I remember the night my wife Pamela told me she had become a Christian. To my shame, as I pushed Pamela away, I remember saying, “If that is what you want that is ok, but keep me out of it.” From that moment things started to change in our marriage. Pamela stopped drinking, and so our house was no longer available for parties. Instead of drinking at home I would go elsewhere, sometimes to my mum’s house, or sometimes to my brother’s or my sister’s homes. There were times I would have been drinking for whole weekends, going out Friday and not home until Saturday or even Sunday.
For twelve years I lived my life like this. Obviously our marriage was getting shaky to say the least. We seemed to be arguing a lot, or sometimes not speaking at all. We really had nothing in common, Pamela had God and her Christian friends, and all I had was work and my drinking friends. In March 2001 I realized I couldn’t keep living the way I was, I just couldn’t keep putting Pamela and my kids through the things I was putting them through. It was at this point I left home. Talking with Pamela now we laugh and remember things a little different! Pamela would say she asked me to leave, but I would say I choose to leave! Really it doesn’t matter, what mattered was I wasn’t at home with my wife and kids. There were nights when I would walk the streets arguing with God, and telling him that I was ok, explaining to him that there were other people who needed help but not me. At that time the things I was doing were no longer satisfying me, or meeting my needs. I wasn’t enjoying drinking or gambling, and the life I was living was just an existence, just existing from day to day.
It was then I realized I really did need help, but more importantly, I knew I needed God’s help. I recalled how I had seen God change my wife’s life, and the lives of many of her friends. God was changing and freeing many of our friends from their old lives of sin. That was when I plucked up the courage and admitted I had a problem, and needed help.
That is why the hymn I mentioned at the beginning was so important to me. It was no secret what God was doing for others, but could he do the same for me? The time had came to find out, and it was on a Monday night, on the 11 March 2001. On that night I finally realized that my drink and gambling problems were not the real issues destroying my life: the real problem was my sin and that that is what God needed to deal with. At that point I got on my knees and repented of my sins, and I asked God into my life as my personal Saviour. No more running away.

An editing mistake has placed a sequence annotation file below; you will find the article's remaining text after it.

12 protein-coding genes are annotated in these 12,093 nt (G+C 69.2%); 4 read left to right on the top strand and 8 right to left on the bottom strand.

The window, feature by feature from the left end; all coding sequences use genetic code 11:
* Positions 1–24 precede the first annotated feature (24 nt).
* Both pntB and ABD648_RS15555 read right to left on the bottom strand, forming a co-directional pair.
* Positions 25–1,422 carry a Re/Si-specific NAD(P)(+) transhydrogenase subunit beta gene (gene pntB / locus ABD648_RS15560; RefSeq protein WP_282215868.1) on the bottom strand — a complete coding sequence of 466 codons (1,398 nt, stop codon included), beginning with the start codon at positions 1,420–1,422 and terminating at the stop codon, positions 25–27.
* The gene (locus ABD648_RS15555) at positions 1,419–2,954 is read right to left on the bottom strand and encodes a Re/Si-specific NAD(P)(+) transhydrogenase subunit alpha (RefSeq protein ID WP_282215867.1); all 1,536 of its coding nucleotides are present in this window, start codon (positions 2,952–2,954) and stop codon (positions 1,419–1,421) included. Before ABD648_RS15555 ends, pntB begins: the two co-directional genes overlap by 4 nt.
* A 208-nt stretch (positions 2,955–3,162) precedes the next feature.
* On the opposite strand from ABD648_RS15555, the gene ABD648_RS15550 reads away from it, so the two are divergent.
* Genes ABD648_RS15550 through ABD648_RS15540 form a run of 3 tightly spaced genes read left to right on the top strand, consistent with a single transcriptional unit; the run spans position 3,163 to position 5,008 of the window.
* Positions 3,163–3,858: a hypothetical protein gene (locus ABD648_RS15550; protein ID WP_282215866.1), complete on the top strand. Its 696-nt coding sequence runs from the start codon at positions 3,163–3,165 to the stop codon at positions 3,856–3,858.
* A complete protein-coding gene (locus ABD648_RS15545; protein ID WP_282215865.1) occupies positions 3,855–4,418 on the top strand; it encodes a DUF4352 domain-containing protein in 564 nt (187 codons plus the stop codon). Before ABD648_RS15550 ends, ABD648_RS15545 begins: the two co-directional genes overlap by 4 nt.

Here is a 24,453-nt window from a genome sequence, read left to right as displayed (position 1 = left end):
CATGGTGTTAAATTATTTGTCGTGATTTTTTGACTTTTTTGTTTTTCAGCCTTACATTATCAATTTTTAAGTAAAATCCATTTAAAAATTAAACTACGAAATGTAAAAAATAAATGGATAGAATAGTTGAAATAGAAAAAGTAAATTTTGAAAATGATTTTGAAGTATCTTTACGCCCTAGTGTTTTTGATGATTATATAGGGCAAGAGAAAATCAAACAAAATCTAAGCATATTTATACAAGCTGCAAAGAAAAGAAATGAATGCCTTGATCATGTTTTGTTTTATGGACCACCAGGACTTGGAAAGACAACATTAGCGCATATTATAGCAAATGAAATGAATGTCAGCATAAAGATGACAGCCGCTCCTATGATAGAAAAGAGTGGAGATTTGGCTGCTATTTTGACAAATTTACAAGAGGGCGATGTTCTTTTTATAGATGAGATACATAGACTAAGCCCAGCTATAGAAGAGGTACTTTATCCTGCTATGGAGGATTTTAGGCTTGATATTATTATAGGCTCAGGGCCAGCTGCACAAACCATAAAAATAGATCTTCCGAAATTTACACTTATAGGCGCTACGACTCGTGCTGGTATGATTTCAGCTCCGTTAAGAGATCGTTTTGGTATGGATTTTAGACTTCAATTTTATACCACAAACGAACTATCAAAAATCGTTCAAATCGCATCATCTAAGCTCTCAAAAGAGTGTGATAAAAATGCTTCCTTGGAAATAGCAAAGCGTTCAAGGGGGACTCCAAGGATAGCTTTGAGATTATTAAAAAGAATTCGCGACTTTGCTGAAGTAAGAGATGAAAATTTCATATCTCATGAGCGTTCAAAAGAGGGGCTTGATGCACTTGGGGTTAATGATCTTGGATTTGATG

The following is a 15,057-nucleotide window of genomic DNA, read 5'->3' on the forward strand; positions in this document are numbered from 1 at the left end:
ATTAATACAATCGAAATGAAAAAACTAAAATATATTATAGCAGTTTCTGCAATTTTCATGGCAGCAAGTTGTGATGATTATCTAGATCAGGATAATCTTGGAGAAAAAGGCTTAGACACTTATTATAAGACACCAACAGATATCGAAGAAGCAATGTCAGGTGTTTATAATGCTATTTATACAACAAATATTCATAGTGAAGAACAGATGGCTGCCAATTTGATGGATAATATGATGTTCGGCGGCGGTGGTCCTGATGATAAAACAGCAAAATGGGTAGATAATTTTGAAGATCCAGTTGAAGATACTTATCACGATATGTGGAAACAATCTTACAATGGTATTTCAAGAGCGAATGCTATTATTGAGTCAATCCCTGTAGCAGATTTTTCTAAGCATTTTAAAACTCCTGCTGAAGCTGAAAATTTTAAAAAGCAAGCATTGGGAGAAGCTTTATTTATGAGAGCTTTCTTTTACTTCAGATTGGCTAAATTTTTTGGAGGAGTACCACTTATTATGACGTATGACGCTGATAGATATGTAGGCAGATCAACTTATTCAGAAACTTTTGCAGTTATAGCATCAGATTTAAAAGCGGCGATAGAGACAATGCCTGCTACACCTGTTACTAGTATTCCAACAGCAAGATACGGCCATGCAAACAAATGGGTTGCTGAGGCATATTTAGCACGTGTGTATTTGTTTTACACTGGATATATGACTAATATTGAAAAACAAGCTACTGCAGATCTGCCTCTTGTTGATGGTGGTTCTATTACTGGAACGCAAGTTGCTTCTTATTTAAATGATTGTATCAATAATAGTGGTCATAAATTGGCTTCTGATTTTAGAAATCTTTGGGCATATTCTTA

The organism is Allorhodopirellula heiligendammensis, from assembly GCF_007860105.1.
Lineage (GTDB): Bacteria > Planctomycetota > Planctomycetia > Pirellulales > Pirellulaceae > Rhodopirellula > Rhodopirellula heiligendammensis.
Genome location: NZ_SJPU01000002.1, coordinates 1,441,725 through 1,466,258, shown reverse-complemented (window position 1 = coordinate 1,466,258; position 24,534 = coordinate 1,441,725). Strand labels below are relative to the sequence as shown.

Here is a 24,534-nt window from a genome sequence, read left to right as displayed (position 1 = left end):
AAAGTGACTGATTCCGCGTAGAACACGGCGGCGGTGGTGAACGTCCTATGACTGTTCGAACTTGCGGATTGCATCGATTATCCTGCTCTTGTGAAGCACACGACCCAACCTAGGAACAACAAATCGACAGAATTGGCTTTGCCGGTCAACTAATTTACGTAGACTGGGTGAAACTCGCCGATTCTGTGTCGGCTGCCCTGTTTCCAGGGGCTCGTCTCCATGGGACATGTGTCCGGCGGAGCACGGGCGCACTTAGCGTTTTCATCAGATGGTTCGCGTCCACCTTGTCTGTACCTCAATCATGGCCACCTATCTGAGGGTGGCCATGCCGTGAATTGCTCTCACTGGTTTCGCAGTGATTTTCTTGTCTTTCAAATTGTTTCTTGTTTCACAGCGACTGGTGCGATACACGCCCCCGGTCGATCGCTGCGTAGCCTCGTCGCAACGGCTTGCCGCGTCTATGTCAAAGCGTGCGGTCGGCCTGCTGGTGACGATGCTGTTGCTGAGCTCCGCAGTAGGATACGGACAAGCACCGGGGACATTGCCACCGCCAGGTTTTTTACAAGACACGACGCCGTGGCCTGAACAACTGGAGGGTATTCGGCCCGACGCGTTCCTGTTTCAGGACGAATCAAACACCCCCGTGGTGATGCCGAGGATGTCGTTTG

I had spent 40 years of my life going in the wrong direction before I met Jesus, and then after I met Jesus I started going in the right direction. The day God saved me He also gave me a burden for other people and, in particular, a burden for people it seemed life had given up on, people like me, before God came and give me hope and a life worth living.
I now have the privilege to work in full time ministry for the Stauros Foundation. Amazingly I became the manager of the residential unit for addicts for ten years, the very same place I first met with God. Stauros no longer runs the residential unit in Armagh and has moved to new premises, and now I work in the community. I feel only God could have done that; only God can change a life and give people a life worth living.
The message I have is that for every person who has ever failed in their past, there is a forgiveness that forgets! When God forgives sin, God forgets that sin. God doesn’t hold anything back when we come back to Him, or come to Him for the first time. No matter what is in the past. Do you want that? Do you want a life changing experience? If you do then come to the one who can give it to you. Remember, “It is no secret what God can do, what he has done for others he can do for you.”